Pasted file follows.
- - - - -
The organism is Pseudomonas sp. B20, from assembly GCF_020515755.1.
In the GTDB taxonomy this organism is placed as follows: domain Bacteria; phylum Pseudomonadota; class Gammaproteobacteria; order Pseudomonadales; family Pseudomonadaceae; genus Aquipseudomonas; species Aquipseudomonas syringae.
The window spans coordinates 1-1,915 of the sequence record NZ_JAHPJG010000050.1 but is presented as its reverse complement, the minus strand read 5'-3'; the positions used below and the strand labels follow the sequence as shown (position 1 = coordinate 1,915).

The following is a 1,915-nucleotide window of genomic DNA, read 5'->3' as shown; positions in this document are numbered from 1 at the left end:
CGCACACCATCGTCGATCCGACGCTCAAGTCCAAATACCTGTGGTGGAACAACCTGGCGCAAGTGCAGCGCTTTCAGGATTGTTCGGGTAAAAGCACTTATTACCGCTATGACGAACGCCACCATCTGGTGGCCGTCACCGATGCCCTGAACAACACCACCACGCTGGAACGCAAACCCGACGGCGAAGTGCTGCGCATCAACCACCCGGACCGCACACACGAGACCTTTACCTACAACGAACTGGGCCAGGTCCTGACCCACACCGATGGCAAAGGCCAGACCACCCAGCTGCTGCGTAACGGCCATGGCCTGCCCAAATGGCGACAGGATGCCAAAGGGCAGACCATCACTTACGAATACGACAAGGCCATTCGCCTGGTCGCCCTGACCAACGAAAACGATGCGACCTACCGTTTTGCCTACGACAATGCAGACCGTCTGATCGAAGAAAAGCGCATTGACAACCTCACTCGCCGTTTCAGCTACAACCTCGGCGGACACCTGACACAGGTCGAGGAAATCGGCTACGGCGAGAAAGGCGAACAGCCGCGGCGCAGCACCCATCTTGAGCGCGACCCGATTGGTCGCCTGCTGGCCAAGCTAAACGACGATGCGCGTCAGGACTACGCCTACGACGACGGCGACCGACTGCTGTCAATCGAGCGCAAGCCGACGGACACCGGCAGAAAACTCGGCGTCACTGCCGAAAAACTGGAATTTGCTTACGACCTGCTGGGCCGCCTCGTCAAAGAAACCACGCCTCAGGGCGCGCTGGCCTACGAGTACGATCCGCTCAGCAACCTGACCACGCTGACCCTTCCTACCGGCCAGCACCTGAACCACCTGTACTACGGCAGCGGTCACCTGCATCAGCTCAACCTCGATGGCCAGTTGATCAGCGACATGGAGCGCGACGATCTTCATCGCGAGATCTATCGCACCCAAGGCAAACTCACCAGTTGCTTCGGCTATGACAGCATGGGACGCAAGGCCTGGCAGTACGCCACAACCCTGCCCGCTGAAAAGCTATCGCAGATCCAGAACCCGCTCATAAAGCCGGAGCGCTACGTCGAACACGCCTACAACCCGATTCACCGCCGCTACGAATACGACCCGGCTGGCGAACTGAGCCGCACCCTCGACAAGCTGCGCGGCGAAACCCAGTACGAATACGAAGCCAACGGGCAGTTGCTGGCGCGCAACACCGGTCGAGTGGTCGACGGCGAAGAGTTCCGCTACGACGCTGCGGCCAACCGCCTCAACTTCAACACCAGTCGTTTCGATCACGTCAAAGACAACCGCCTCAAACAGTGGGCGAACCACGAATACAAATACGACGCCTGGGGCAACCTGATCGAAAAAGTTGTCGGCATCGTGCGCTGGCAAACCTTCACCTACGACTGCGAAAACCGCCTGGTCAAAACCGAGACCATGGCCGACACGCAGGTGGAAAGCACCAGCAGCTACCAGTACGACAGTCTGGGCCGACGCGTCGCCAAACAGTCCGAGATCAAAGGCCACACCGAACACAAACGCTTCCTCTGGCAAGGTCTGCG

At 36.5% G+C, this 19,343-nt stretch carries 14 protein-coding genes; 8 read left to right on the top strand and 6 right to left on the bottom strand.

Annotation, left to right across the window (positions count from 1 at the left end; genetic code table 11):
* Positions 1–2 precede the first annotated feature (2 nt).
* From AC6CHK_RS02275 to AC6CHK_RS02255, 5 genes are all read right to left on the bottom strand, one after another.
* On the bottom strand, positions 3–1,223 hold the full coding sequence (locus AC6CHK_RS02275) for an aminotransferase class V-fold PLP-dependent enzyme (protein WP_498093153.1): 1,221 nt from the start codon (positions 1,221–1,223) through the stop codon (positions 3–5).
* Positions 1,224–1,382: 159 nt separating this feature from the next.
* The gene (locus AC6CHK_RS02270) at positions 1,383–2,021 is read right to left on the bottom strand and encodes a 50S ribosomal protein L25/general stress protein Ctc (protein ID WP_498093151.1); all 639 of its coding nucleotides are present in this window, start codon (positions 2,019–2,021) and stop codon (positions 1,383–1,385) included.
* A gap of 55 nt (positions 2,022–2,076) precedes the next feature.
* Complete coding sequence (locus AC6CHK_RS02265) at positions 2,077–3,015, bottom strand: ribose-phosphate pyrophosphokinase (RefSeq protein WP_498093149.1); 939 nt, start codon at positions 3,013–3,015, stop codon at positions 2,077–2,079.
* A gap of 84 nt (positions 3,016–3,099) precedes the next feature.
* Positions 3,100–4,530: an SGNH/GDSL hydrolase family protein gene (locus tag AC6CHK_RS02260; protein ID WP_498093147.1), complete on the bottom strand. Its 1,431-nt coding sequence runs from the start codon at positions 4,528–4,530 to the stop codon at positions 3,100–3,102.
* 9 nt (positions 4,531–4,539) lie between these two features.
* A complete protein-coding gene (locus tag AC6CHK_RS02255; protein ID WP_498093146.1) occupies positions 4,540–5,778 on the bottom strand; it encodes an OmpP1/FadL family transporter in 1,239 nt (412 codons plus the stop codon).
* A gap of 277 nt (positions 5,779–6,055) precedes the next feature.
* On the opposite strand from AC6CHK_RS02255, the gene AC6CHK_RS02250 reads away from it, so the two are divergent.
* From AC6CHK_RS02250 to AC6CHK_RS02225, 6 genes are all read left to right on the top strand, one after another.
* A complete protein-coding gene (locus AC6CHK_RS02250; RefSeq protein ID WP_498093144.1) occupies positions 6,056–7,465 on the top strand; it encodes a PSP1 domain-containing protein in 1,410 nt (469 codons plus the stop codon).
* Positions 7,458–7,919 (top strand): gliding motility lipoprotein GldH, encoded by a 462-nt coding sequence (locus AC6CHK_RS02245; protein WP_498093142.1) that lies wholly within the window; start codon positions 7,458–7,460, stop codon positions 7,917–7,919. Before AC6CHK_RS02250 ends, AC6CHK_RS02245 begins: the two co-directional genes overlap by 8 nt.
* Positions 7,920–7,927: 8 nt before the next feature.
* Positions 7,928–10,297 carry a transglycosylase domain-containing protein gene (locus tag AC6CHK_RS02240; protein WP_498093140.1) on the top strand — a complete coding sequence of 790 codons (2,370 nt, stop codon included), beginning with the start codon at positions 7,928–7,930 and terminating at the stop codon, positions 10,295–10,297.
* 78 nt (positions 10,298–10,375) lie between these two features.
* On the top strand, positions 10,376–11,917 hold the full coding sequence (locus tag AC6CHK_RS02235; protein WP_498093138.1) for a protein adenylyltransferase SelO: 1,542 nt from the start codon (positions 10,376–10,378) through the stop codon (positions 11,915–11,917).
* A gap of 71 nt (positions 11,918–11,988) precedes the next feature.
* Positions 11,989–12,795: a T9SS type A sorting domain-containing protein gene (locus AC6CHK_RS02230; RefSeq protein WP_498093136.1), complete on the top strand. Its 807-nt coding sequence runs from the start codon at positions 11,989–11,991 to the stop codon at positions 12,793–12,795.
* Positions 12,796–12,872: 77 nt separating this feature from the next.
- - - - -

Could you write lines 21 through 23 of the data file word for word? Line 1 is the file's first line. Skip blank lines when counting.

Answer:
* From AC6CHK_RS02250 to AC6CHK_RS02225, 6 genes are all read left to right on the top strand, one after another.
* A complete protein-coding gene (locus AC6CHK_RS02250; RefSeq protein ID WP_498093144.1) occupies positions 6,056–7,465 on the top strand; it encodes a PSP1 domain-containing protein in 1,410 nt (469 codons plus the stop codon).
* Positions 7,458–7,919 (top strand): gliding motility lipoprotein GldH, encoded by a 462-nt coding sequence (locus AC6CHK_RS02245; protein WP_498093142.1) that lies wholly within the window; start codon positions 7,458–7,460, stop codon positions 7,917–7,919. Before AC6CHK_RS02250 ends, AC6CHK_RS02245 begins: the two co-directional genes overlap by 8 nt.